Nine Eleven, Ed McCaffrey, Stephen Covey and me

Tuesday’s horror was preceded by Monday Night Football

I went to bed feeling sick the night of September 10, 2001. My sports hero was Ed McCaffrey, #87 and Denver Broncos wide-receiver, general nice guy and spectacular athlete. During that night’s Monday Night Football game against the NY Giants (boo!) Eddie Mac had suffered a broken leg. “In sustaining the injury, he made a spectacular catch and did not fumble the ball.” 

I had trouble sleeping that night, reviewing in my mind over and over again the play that made my own leg hurt, made me ache for Mr McCaffrey, as well as his wife and children who surely saw it happen. I must have finally gotten to sleep because I then slept through my alarm and was late to work. Still feeling bleargh about poor Eddie Mac, I loaded 5 month-old Tessa into the car to drop her off at my mom’s on my way downtown.

The comedy radio show I listened to was uncharacteristically somber. The DJs were known for doing some wild stunts, but pretending that two planes had hit the twin towers was unthinkable, even for them. It wasn’t long before I realized that this was news, not a stunt. I tamed the freak-out that was roiling inside me and called my boss, who told me not to come in to work as our office was right across the street from Denver’s own World Trade Center — twin towers of 50 or so stories, dedicated to international business.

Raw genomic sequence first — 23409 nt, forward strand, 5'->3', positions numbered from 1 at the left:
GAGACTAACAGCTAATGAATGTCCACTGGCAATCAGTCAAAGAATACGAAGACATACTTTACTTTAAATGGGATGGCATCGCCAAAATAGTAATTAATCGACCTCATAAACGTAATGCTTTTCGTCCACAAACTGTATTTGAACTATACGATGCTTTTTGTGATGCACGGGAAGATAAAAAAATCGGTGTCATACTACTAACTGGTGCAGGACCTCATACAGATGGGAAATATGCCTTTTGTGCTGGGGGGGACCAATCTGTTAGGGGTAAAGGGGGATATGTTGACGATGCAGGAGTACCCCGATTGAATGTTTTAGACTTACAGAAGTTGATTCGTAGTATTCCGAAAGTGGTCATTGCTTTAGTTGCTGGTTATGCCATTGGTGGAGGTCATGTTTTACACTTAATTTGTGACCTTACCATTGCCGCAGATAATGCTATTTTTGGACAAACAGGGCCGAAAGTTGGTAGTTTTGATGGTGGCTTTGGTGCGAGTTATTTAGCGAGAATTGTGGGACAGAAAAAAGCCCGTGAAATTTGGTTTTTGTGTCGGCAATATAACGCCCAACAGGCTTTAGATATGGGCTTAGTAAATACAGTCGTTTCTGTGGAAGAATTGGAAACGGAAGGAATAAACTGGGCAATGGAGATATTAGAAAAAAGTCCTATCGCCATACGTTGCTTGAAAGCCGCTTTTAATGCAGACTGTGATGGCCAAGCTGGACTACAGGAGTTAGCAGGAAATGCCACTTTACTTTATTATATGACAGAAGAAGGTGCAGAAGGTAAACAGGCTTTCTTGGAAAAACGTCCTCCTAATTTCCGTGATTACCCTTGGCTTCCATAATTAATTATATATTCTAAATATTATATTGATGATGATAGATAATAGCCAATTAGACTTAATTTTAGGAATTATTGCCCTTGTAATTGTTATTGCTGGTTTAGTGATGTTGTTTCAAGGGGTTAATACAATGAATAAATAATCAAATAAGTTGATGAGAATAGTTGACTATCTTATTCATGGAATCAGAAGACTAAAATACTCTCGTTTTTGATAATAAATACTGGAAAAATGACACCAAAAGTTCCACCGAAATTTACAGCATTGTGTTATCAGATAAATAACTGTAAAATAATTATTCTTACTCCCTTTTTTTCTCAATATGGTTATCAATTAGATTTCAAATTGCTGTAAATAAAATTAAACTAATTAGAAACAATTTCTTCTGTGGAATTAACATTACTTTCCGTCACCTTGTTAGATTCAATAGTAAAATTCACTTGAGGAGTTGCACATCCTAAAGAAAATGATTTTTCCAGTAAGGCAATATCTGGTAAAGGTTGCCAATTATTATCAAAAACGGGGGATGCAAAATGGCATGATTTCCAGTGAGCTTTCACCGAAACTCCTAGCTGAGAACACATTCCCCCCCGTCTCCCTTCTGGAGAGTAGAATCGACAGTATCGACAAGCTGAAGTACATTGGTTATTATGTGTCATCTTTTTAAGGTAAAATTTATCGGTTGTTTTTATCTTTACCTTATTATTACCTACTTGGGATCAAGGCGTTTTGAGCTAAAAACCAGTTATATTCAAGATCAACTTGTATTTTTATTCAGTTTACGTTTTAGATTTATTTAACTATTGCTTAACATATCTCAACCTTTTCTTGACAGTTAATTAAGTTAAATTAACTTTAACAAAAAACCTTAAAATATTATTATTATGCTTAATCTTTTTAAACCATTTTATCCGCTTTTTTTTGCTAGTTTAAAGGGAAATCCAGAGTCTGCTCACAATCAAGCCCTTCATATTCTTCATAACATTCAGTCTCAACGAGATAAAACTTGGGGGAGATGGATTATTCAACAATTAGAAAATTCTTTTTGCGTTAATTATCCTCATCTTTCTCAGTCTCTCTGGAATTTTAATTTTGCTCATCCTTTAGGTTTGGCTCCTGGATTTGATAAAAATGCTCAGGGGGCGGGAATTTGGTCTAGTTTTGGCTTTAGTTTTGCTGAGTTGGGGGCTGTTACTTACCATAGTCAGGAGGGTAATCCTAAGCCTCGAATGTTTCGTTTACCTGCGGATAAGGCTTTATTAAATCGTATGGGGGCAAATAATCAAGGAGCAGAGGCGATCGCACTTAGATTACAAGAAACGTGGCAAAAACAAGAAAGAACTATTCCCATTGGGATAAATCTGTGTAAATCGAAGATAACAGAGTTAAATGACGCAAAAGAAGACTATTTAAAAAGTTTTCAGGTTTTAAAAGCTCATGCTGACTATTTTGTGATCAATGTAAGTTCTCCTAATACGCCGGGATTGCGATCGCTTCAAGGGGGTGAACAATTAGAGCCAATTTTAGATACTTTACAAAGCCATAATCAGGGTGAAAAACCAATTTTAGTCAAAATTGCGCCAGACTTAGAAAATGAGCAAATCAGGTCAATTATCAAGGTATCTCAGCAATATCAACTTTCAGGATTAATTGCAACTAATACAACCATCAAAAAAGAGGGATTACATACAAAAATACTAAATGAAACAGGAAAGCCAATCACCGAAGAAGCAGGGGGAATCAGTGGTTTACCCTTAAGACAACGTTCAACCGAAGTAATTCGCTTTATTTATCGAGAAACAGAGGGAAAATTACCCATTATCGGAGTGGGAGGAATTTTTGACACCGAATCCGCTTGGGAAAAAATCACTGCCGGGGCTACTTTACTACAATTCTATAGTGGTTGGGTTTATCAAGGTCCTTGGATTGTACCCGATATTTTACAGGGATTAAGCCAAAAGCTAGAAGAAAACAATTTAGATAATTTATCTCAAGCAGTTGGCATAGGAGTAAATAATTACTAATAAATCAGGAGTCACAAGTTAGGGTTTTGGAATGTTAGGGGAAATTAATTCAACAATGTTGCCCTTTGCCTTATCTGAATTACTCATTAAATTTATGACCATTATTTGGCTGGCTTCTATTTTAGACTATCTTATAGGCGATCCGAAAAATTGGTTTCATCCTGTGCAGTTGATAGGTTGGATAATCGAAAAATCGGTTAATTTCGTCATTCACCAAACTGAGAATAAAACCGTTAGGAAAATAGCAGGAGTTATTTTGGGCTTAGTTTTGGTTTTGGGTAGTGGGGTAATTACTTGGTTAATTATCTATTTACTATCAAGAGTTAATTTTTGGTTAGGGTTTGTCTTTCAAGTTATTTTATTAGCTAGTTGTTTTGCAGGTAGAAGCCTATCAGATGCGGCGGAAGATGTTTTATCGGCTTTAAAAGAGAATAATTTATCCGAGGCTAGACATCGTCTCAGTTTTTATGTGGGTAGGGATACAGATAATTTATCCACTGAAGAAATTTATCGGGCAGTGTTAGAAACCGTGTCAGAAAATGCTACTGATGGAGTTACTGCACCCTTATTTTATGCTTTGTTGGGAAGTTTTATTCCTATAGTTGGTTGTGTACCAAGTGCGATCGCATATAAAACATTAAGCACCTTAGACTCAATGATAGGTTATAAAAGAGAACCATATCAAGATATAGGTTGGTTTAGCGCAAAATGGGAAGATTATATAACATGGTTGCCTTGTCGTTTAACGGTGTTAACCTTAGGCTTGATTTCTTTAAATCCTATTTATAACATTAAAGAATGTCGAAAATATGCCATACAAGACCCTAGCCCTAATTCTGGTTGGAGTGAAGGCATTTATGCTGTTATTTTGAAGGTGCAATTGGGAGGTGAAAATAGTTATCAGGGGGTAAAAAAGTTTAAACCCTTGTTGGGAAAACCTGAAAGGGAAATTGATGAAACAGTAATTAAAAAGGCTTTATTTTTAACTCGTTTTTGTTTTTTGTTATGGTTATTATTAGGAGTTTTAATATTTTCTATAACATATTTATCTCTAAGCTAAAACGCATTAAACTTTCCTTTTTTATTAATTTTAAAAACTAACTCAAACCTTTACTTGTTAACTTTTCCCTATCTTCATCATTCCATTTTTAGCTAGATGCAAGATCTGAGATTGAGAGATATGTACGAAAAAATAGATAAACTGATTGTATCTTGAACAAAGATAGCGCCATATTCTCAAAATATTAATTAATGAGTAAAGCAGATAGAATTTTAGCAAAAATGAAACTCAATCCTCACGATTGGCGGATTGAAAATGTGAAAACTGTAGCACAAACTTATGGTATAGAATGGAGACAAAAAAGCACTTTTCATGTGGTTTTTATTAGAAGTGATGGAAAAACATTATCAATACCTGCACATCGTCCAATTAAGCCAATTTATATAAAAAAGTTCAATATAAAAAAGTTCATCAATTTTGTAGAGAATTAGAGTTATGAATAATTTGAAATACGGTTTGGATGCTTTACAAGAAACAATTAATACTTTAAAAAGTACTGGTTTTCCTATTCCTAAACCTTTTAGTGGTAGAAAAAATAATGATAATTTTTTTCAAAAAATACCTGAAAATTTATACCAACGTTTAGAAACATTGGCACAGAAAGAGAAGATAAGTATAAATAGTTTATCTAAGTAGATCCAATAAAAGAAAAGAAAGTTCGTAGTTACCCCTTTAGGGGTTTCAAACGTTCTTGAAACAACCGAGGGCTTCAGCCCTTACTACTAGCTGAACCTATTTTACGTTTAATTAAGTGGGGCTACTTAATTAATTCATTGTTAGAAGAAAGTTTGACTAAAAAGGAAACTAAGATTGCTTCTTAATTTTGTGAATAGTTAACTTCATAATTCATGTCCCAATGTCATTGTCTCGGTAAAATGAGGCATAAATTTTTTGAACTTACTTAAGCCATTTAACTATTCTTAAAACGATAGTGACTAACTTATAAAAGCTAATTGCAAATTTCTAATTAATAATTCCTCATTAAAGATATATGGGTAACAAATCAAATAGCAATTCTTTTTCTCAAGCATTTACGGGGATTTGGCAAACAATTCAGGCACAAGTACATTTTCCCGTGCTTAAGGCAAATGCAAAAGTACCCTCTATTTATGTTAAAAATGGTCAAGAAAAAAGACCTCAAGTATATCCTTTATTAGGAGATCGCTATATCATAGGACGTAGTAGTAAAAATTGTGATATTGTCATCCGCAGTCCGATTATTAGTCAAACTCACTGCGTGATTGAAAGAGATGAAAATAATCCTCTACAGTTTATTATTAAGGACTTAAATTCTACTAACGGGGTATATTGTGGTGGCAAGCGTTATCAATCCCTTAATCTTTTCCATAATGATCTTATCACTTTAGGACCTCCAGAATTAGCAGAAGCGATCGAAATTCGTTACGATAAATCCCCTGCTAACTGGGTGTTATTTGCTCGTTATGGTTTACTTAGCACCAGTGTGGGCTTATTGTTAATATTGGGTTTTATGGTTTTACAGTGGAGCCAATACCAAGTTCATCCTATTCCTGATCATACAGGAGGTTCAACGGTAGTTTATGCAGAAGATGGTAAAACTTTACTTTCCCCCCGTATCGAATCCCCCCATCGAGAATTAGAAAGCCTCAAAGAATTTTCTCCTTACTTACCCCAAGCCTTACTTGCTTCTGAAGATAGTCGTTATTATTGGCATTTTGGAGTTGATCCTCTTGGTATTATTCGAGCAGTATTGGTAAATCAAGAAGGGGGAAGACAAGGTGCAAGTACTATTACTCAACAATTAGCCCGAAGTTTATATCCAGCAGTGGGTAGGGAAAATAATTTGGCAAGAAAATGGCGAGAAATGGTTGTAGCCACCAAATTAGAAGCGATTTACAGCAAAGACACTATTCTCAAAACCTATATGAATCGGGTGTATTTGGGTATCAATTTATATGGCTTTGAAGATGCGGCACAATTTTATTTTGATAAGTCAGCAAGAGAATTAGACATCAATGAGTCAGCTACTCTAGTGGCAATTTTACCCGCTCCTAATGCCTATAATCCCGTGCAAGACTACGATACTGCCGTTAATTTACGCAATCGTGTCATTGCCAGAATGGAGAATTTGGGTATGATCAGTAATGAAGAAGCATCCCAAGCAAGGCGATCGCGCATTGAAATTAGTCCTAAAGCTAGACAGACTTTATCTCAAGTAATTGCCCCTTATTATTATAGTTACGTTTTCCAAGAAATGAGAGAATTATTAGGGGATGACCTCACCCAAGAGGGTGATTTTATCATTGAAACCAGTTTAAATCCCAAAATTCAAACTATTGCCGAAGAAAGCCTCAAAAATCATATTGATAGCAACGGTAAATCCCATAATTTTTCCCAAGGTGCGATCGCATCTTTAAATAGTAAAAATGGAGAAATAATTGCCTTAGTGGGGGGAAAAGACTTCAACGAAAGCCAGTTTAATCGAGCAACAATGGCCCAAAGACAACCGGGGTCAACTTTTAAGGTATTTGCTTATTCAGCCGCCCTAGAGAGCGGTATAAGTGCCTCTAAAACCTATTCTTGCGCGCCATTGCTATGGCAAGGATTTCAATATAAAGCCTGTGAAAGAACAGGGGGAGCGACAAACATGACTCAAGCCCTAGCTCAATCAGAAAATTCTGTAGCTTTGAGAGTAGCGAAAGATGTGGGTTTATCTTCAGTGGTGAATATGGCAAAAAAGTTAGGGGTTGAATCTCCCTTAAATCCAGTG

Relieved of duty, Tessa and I continued to my parents’ house. My parents and I, like the rest of the country, were glued to the TV, unable to turn away from the horror, destruction, bravery, loss, the sheer magnitude of all of those things.

Finding unity from duality?

A few weeks later, I introduced Dr Stephen Covey to a couple of thousand people who attended his leadership speech, sponsored by my organization. I had gotten to spend a little time privately with Dr Covey prior to the event, and I was supremely excited to get his take on 9/11. I was seeking spiritual guidance from him, something to counter the Us/Them Good/Evil rhetoric I was hearing from other thought leaders. My hopes were high — Stephen Covey was the one who brought to me the message seek first to understand, then to be understood as part of his 7 Habits of Highly Effective People.